Main Blackett Tree

Marjorie of Huntingdon1152

Name
Marjorie of Huntingdon
Surname
Huntingdon
Given names
Marjorie of
Birth about 1152 38 32

Death of a fatherHenry Dunkeld , 3rd Earl of Huntingdon and Prince of Scotland
June 12, 1152

Death of a paternal grandfatherKing David I of Scotland
May 24, 1153 (Age 16 months)
Death of a brotherMalcolm IV, King of Scotland
December 9, 1165 (Age 13 years)
Birth of a son
#1
Duncan (Donnchadh) Angus
about 1170 (Age 18 years)
Death of a motherAda de Warenne
1178 (Age 26 years)

Death of a husbandGilchrist (Gille Crist) Angus
1206 (Age 54 years)
Death of a sisterAda of Huntingdon
1206 (Age 54 years)

Death of a sisterMargaret of Huntingdon
1206 (Age 54 years)

Death of a sonDuncan (Donnchadh) Angus
1207 (Age 55 years)

Death of a brotherWilliam I, “The Lion”, King of Scotland
December 4, 1214 (Age 62 years)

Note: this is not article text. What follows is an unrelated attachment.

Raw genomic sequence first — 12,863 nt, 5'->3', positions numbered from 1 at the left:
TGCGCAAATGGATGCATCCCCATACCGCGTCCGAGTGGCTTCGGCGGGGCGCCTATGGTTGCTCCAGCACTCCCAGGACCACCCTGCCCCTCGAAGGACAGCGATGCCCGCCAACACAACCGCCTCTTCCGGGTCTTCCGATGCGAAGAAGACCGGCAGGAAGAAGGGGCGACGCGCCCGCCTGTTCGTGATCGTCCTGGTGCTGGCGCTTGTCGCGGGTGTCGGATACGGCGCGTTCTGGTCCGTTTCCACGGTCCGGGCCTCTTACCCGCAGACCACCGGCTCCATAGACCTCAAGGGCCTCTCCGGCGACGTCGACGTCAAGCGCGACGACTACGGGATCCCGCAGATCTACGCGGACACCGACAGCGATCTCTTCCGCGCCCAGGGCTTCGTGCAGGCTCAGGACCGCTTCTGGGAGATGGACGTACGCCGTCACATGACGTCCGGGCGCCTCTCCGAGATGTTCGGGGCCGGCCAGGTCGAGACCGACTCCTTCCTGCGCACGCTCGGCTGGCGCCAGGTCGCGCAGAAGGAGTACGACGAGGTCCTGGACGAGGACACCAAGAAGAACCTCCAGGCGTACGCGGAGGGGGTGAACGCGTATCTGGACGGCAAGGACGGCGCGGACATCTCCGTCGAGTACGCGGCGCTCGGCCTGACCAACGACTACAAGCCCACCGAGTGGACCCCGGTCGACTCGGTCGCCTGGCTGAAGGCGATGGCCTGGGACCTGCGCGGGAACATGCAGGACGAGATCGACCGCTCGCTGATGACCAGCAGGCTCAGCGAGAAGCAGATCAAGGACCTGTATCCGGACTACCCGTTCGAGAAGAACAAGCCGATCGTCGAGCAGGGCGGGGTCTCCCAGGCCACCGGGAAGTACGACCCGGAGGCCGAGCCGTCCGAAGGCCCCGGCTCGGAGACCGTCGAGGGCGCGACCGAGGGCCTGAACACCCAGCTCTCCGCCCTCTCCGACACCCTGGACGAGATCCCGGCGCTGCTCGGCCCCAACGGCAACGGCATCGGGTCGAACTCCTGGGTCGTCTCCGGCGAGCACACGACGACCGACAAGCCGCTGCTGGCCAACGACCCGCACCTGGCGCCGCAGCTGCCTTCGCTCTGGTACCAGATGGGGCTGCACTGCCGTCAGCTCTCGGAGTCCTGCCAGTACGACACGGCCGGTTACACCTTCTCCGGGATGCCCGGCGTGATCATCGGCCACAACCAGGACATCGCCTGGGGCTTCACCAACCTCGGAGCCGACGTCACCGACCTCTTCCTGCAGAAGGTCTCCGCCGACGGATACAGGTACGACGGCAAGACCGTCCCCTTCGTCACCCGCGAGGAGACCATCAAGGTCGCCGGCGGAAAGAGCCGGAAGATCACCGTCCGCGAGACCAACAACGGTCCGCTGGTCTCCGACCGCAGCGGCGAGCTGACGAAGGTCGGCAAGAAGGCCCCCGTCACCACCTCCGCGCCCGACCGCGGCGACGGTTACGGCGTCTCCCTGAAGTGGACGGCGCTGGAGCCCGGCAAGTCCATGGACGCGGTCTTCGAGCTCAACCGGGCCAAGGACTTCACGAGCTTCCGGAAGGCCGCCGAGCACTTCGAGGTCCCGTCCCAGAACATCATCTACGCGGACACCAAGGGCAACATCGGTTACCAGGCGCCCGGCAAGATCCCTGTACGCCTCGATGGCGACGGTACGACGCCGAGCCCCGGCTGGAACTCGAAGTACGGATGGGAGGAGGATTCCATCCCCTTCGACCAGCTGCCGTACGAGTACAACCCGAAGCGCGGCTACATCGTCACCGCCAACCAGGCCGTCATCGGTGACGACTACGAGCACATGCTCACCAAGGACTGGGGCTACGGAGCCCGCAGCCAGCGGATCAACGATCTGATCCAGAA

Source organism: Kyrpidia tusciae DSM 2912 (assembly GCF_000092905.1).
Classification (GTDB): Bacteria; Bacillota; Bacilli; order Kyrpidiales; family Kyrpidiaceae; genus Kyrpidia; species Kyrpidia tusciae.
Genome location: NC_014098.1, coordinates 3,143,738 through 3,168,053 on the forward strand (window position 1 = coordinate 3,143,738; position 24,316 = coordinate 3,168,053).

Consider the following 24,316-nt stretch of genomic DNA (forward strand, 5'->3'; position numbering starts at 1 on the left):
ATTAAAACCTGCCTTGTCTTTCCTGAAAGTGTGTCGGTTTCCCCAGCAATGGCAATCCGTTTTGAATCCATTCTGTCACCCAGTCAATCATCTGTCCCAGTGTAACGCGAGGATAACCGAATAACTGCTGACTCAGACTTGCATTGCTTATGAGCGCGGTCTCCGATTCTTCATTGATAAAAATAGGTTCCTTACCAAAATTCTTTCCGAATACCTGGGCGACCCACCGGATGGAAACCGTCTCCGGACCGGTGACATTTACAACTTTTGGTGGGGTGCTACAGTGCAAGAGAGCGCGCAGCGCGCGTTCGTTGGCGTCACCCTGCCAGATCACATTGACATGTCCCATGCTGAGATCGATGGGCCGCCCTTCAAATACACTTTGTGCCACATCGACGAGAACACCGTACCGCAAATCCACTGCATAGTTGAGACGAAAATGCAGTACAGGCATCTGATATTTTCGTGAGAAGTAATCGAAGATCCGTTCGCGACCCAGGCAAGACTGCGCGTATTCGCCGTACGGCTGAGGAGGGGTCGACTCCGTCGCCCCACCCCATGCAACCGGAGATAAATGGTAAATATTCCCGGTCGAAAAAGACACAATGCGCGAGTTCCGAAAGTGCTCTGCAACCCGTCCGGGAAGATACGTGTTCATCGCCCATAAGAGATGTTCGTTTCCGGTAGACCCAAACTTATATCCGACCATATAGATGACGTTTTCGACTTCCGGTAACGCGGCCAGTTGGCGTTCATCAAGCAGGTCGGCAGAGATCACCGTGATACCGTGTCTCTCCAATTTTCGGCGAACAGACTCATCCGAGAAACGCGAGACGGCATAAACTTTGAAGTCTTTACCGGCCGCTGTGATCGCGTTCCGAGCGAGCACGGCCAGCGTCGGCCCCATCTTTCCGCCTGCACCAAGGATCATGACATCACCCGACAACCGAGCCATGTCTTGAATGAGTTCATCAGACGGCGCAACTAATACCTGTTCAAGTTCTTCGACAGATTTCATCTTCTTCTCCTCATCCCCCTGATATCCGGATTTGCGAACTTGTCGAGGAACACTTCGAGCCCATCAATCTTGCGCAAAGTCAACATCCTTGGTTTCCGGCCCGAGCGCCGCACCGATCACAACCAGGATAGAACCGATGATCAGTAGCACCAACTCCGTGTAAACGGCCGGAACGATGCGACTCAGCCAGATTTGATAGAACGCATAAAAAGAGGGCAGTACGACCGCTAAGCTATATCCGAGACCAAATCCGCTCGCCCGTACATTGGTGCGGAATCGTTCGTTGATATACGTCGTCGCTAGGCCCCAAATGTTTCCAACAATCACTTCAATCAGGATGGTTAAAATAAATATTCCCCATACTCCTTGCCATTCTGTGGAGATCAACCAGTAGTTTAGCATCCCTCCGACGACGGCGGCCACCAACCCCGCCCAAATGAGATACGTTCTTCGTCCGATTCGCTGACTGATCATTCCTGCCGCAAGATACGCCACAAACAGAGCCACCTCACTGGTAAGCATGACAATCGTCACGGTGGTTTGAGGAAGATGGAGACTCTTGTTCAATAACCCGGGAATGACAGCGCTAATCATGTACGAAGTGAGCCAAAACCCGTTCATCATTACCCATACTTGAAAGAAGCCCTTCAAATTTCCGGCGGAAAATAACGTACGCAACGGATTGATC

Burial of a brotherWilliam I, “The Lion”, King of Scotland
December 10, 1214 (Age 62 years)
Death of a brotherDavid, Earl of Huntingdon
June 17, 1219 (Age 67 years)

Family with parents - View this family
father
mother
Marriage: 1139England
1 year
elder sister
2 years
elder sister
15 months
elder brother
Malcolm IV, King of Scotland
Birth: March 20, 1141 27 21Scotland
Death: December 9, 1165Jedburgh, Roxburghshire, Scotland
21 months
elder brother
3 years
elder brother
9 years
herself
Family with Gilchrist (Gille Crist) Angus - View this family
husband
herself
son

Note

RoyaList Online omits her from children of the marriage, and Stirnet refers to some confusion concerning Gilchrist's marriages, though including her subject to further verification. However, Wikipedia (citing Roberts, John L., Lost Kingdoms: Celtic Scotland in the Middle Ages 1997) includes her and shows the marriage to Gilchrist, and Electricscotland states that he married a sister of William the Lion (i.e. William I of Scotland), thus supporting the Blackett Ord tree. The Scots Peerage, by Sir James Balfour Paul, founded on Wood's edition of Sir Robert Douglas's The Peerage of Scotland (1904), states that she was "possibly a daughter [of Henry], as Robert de Pinkeny, one of the Competitors, claimed to be her great-grandson in 1291, but her position is uncertain."